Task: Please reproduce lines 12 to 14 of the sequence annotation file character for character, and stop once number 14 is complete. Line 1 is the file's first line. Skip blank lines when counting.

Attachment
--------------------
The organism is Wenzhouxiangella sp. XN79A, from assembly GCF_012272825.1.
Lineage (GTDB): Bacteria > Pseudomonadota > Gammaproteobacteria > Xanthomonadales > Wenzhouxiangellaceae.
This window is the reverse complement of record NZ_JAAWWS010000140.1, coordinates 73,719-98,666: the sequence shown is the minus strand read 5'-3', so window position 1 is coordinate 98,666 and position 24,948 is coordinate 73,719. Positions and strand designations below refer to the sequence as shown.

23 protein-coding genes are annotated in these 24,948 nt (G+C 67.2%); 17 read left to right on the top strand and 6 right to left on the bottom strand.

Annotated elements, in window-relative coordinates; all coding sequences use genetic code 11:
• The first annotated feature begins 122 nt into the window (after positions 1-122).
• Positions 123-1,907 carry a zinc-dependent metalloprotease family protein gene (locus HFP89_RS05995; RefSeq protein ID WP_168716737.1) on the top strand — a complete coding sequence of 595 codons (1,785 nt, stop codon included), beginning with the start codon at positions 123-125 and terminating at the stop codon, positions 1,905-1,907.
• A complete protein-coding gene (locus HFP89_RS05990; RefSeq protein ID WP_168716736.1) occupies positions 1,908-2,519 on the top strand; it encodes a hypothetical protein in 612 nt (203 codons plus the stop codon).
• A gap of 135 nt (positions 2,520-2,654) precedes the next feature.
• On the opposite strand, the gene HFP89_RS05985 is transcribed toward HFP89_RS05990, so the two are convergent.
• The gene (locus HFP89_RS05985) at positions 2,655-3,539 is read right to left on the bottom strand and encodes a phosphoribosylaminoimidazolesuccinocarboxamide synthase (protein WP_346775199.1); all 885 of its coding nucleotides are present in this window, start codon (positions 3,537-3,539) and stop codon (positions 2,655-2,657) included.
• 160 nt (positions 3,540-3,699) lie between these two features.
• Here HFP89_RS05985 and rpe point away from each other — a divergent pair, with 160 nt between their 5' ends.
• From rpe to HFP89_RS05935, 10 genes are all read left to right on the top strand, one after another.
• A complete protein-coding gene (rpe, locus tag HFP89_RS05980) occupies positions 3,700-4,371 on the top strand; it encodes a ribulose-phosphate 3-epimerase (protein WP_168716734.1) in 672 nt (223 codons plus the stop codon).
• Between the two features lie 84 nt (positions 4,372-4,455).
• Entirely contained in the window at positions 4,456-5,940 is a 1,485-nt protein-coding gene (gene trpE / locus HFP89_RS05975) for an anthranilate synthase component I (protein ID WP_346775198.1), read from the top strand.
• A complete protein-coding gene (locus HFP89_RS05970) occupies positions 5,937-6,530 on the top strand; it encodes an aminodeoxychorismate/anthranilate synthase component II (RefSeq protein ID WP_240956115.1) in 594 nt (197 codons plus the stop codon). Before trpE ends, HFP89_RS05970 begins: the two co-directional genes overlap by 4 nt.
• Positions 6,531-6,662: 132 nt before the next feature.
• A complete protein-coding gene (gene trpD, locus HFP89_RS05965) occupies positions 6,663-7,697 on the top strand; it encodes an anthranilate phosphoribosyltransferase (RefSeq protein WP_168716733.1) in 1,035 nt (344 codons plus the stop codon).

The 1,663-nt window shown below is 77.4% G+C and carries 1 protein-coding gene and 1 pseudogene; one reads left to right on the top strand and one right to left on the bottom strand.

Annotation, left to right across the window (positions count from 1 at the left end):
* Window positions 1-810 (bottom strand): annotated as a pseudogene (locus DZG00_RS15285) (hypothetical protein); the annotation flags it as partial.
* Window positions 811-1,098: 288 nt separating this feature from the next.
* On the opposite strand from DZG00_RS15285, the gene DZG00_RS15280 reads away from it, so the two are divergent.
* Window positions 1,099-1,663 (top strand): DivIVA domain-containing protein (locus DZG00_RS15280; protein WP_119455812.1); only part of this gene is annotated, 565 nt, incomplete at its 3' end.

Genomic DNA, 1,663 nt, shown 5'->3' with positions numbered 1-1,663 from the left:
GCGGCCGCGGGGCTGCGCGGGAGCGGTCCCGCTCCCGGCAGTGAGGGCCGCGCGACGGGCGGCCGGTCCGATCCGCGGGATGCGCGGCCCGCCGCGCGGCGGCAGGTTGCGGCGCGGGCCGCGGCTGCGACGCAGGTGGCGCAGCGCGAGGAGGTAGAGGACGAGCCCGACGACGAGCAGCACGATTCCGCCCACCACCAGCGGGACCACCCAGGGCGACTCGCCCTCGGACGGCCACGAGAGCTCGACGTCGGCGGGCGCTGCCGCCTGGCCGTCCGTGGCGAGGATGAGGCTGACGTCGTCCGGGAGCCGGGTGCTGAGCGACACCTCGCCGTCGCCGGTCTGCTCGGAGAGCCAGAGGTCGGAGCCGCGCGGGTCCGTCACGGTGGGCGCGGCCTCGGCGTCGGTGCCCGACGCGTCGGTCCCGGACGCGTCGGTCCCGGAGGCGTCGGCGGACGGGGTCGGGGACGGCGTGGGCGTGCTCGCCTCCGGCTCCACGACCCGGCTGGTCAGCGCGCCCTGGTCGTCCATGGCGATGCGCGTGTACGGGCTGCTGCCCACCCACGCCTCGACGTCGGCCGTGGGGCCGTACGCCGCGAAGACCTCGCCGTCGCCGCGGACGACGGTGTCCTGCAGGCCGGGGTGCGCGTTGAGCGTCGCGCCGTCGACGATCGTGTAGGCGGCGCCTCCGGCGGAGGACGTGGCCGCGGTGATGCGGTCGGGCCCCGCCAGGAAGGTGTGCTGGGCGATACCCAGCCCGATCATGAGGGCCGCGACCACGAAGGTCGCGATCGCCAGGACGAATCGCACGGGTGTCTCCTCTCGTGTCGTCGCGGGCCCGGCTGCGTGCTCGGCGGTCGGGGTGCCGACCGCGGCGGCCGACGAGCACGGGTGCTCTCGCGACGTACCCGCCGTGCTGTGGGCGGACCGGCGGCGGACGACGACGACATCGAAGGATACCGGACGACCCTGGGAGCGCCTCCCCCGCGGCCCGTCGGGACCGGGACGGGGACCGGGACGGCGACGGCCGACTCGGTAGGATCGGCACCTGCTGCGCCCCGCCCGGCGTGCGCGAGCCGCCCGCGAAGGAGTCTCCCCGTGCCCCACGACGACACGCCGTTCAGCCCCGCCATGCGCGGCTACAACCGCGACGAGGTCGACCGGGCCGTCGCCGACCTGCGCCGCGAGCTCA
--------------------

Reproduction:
• 160 nt (positions 3,540-3,699) lie between these two features.
• Here HFP89_RS05985 and rpe point away from each other — a divergent pair, with 160 nt between their 5' ends.
• From rpe to HFP89_RS05935, 10 genes are all read left to right on the top strand, one after another.